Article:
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Tale of a fallen child star
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Pianist prodigy ruined by his personal demons
Apr 14, 2007 04:30 AM


Gary Coleman. Danny Bonaduce. Judy Garland. They hit the peaks of stardom as children, only to tumble into demon-addled adulthoods.

Tragic sequels to early stardom aren't confined to film- and TV-land. Music has its own pantheon of fallen child-gods.

Every once in a while, a story comes along that begs to be told to a wider public.

Kevin Bazzana, the British Columbia writer and musicologist who wrote Wondrous Strange, the critically loved biography of oddball-genius pianist Glenn Gould, has found another square-peg genius to profile – one much less known.

In Lost Genius: The Story of a Forgotten Musical Maverick (McClelland & Stewart), Bazzana pieces together the long, tortured life of Ervin Nyiregyhazi. Born in the bustling, cosmopolitan Budapest of 1903, he showed remarkable musical talents that had listeners hailing him as a 20th-century Mozart.

At age 3, he wrote his first composition, inspired by the tale of Puccini's opera Madama Butterfly. At 8, he played at Buckingham Palace for members of the royal family, including the Prince of Wales (the future King Edward VIII).

A Hungarian psychologist studied the boy from 1910 to 1914, producing a book-length study of the prodigy in 1916.

His star in Europe continued to rise through adolescence, but the glory would not last. By the end of World War II, Nyiregyhazi was living in Los Angeles, destitute and forgotten.

If there is one reason why we should not forget him, it is in his playing. He may be the only recorded pianist who approached music in true 19th-century Romantic spirit. We would call it self-indulgence today.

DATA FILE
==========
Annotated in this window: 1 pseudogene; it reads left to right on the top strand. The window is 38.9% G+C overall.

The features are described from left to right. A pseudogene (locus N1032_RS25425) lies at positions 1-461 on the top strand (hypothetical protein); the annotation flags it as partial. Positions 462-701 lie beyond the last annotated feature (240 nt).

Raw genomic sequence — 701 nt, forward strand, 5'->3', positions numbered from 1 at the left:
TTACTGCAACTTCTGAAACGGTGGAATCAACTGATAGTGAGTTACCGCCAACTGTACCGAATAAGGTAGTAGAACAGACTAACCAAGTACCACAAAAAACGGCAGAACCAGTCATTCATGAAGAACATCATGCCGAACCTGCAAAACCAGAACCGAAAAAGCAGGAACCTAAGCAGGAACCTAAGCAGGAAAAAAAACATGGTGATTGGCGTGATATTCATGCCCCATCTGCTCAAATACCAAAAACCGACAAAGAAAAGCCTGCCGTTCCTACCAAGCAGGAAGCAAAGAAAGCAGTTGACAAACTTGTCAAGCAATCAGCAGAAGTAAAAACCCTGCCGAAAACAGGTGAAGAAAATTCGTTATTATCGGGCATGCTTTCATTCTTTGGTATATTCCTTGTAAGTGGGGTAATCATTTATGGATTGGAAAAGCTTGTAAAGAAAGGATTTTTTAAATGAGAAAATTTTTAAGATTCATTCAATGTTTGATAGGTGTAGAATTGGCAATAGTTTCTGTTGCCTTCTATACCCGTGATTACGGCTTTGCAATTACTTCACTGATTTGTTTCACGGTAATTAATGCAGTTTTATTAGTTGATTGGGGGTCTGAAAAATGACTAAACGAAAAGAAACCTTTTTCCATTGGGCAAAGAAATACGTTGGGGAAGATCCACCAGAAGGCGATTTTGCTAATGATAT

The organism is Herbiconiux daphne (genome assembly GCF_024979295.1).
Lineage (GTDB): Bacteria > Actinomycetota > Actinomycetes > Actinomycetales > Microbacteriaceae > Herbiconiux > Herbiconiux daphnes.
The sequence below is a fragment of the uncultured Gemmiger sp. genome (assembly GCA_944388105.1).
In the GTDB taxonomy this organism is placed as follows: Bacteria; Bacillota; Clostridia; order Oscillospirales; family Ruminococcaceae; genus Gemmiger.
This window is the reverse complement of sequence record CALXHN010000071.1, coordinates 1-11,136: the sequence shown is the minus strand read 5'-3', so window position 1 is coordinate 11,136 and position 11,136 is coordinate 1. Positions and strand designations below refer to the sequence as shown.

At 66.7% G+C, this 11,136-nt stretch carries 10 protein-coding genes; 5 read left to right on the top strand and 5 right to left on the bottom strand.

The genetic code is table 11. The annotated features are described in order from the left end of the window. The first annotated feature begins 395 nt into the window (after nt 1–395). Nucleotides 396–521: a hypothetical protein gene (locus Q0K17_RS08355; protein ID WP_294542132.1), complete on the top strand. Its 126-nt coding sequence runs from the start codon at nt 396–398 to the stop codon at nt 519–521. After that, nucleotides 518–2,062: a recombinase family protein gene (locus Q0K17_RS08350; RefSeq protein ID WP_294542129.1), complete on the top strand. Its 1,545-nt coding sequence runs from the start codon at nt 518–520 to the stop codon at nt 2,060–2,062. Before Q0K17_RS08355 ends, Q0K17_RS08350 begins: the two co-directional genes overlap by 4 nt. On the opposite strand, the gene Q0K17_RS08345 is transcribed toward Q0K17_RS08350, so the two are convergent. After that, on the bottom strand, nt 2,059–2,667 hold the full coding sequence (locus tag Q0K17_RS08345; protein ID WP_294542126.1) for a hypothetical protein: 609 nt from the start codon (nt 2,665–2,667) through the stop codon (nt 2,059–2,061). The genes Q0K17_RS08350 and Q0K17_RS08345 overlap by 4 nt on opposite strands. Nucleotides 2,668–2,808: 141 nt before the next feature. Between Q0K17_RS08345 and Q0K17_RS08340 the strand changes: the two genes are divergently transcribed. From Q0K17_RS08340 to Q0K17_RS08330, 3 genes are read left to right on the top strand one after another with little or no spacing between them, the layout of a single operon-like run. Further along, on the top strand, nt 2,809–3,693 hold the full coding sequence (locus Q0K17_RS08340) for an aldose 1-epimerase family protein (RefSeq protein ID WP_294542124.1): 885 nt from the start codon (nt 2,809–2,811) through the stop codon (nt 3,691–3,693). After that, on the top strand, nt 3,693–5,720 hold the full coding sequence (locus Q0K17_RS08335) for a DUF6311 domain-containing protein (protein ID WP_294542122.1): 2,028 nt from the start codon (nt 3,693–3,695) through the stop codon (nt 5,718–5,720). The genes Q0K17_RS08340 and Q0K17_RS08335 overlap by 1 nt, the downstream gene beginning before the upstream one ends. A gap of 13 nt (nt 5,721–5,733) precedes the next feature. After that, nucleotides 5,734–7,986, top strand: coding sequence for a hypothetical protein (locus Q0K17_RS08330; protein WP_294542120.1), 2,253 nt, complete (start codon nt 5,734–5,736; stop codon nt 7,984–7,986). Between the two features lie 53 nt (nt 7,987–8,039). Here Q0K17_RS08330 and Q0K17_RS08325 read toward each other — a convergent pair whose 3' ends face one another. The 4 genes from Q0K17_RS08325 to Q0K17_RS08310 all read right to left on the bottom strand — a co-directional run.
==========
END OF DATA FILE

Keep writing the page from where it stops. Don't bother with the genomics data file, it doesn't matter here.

To hear Nyiregyhazi play is to be struck by how styles change, even in the conservative world of classical music.

Like so many prominent Central European careers, Nyiregyhazi's was derailed by the war. But the real blame lies with personal demons. His stage-struck mother coddled him and kept him in children's clothes well into teenagehood. Nyiregyhazi grew up emotionally stunted, sexually repressed and unable to cope with daily life.

He didn't know how to tie his shoelaces or use a knife. But he could read a complex score once and walk out on a stage and perform it from memory.

The pianist finally got up the nerve to run away from his mother, whom he replaced by bedding and proposing to nearly every woman he met. He went through 10 wives by the time he died in 1987. He drank heavily. He bit every helpful hand.

There were always helping hands. In Hollywood, Gloria Swanson organized a fundraising concert for him. Bela Lugosi's door was always open.

Nyiregyhazi was even engaged to make a set of new recordings for CBS in 1978. Two LPs were released, but after initial excitement and a series of live concerts organized by fans in Japan, Nyiregyhazi was soon again relegated to the shadows.

The tragic pianist's last wife, Doris, obsessively recorded her husband's recollections. Those tapes and personal papers were what Bazzana used to bring Nyiregyhazi back to life.

It took 10 years to write the book, which Bazzana had intended as one chapter in a collection about unusual pianists.

"The way he played was not an abomination by late 19th-century standards," says the author about Nyiregyhazi's wild fluctuations in tempo and improvisations.

"His business was to offer his perspective of the piece at hand. It's a very 19th-century approach."

The author thinks this link to an older time, before the advent of recording technology, is reason enough to keep the Nyiregyhazi flame burning.

In the end, there was so much to tell. "I had a problem keeping the length of the book down," confesses Bazzana. There isn't a superfluous word in the 368-page text. "All the nooks and crannies of his life were interesting."

There is a coincidence between Nyiregyhazi and Glenn Gould: Neither needed to practise at the piano for hours at a time. Yet both could wow their audiences – in different ways.

Bazzana says he is drawn to pianists and conductors. "They are one-man shows," he says. "Their interpretation creates the whole performance."

The author is also fascinated with the "individual creative mind of one person at work on another person – the tension between these two creative minds is what I find most interesting."

In Nyiregyhazi's case, there was the added tension of the performer's personal demons. It's the perfect recipe for drama.


To hear Ervin Nyiregyhazi' perform a solo version of the "Adagio sostenuto" second movement of Sergei Rachmaninov's Piano Concerto No. 2, visit